Sunday, August 24, 2008

DJ “Lesson”!!

I actually touched a record while it was spinning on a turntable! It feels silly to exclaim that, I'm such a nerd. It was really cool though. When I was in high school, no it was when I was in college, I was home for Christmas or something, in NW Indiana. And I was hanging out with my brother and some of his friends. This was when my brother, DJ Gregory Dalphond, now from Chicago, was starting out with DJing. We were at a friend's house and Gregory and I sat down in front of the friend's tables and mixer, which was set up on crates or something low to the ground. He showed me how to blend two records together. Then he left me to try and figure it out myself. I sat there for what seemed like hours (probably only half an hour!) trying to figure out how to separate the two tracks that were pouring into the headphones and then trying to match the beats. I couldn't do it that night, and I never had another opportunity again until last Thursday.

I came over to WhoDat's house and was kind of nervous. She took me downstairs to her studio and started to show me all the parts of a DJ setup. The TV was on and was kind of distracting, but it quickly fell to the background as my focus sharpened on what Terri was showing me.

She walked me through her setup – described her turntables to me, her mixer, then showed me two other mixers. Doesn't really use crossfader – it's a cheat, she explained. She was taught to use other adjustments first to control the output from each record. On her mixer now, crossfader does not work properly. She showed me her mixer with needles and a gauge to monitor sound. Then we went back over to her turntables and she played around with a few tracks, showed me different ways to control the sound output, mixing with both tracks coming through in the headphones, with one record coming in through monitor and other through one ear of headphones. She showed me how she counts and how to catch the record and then drop it in rhythm with the other track. She showed me how to control the speed of the turntable and how to adjust it when blending two tracks. Then she gave me the headphones and told me that I could touch her record and play around. I tried first with two tracks playing, to make the beats match up. It sounded like chaos in my head. I could not figure out what was coming where, first I automatically associated what was coming through the right ear of the headphones with what was coming from the turntable on the right – but that's not what was happening and I kept confusing myself, because it can switch depending on what you are bringing in and from where. Then she played around a bit more showing me again how to blend the two records. Then she put on a track by Marcellus Pittman – it was beautiful. I could have just stood there and listened to that record over and over and over. Then she put on a Kerri Chandler record. She told me that she picked those two in the hopes that they would have fewer complex sounds and rhythms in order to help me get a grip on things. Eventually, I just tried with a single record, getting used to counting the phrases, catching the record and then releasing it imagining that I would be doing that with another record. It was great! I got a bit more comfortable actually touching the record. The way the needle moves through the grooves going backwards was really smooth – I knew that already just from watching DJs, you can tell that its really soft and easy to reverse a record, but doing it with my own hands was completely different. It was neat to learn about the equipment and how the turntable arm is balanced with weights and needs to be leveled every once in a while. Dust really bothers the equipment. Some types of needles can damage the grooves over time. Some needles are good quality in terms of sound production, but wear out quickly and then skip easily on the record. WhoDat showed me the grooves and pointed out a break in the record. It was really clear once I knew what the difference in texture meant.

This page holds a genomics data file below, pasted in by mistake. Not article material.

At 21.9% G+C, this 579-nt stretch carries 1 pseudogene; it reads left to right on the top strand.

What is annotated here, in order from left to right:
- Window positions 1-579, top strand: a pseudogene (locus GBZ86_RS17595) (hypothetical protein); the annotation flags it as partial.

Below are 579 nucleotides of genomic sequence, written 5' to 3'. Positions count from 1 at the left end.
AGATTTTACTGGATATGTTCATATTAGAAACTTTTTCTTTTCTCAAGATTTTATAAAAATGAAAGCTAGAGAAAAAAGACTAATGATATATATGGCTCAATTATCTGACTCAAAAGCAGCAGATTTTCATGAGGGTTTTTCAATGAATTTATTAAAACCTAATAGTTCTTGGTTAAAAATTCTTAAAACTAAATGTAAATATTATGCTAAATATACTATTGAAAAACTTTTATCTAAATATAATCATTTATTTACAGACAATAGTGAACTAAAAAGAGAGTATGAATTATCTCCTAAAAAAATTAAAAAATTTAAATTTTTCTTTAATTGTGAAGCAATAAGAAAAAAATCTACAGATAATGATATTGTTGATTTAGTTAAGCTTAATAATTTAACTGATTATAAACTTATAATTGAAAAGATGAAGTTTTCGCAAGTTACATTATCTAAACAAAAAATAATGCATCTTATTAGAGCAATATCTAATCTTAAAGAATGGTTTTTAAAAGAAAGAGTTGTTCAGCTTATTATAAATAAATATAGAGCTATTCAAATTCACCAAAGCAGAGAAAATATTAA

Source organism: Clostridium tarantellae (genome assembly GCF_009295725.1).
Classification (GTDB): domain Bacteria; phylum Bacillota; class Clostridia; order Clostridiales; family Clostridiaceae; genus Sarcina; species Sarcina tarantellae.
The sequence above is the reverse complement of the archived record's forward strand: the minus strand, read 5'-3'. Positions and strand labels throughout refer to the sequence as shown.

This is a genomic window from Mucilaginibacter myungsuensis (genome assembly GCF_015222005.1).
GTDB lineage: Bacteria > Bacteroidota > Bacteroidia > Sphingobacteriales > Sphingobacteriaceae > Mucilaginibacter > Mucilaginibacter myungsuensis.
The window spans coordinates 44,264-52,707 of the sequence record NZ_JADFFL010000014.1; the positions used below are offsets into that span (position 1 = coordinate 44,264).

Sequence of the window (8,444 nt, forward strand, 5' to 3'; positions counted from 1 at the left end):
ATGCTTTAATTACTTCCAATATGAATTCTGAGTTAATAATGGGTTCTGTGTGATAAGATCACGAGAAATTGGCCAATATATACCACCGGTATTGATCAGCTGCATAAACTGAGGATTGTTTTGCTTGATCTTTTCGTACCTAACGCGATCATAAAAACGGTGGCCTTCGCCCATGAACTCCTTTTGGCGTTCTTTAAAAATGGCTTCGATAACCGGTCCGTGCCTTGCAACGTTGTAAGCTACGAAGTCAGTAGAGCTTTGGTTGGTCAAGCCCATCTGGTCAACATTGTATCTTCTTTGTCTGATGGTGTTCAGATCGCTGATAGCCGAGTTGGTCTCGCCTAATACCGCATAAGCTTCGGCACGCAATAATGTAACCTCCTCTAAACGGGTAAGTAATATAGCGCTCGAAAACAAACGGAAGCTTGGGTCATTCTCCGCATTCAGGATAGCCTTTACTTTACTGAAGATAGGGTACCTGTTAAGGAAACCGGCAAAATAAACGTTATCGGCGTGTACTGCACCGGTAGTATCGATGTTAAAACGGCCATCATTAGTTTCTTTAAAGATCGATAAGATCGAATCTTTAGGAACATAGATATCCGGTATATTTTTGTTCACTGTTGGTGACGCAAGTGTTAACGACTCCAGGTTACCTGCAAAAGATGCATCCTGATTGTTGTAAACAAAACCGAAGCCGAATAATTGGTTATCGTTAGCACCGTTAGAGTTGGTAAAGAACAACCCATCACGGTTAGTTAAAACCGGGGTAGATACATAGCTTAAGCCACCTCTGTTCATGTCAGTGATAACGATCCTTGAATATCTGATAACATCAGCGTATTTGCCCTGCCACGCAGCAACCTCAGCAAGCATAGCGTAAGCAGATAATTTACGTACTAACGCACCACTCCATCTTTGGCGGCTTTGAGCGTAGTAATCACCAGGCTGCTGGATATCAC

I am so excited about doing this every week. It is going to impact my research in major ways! And she's doing it for donuts!

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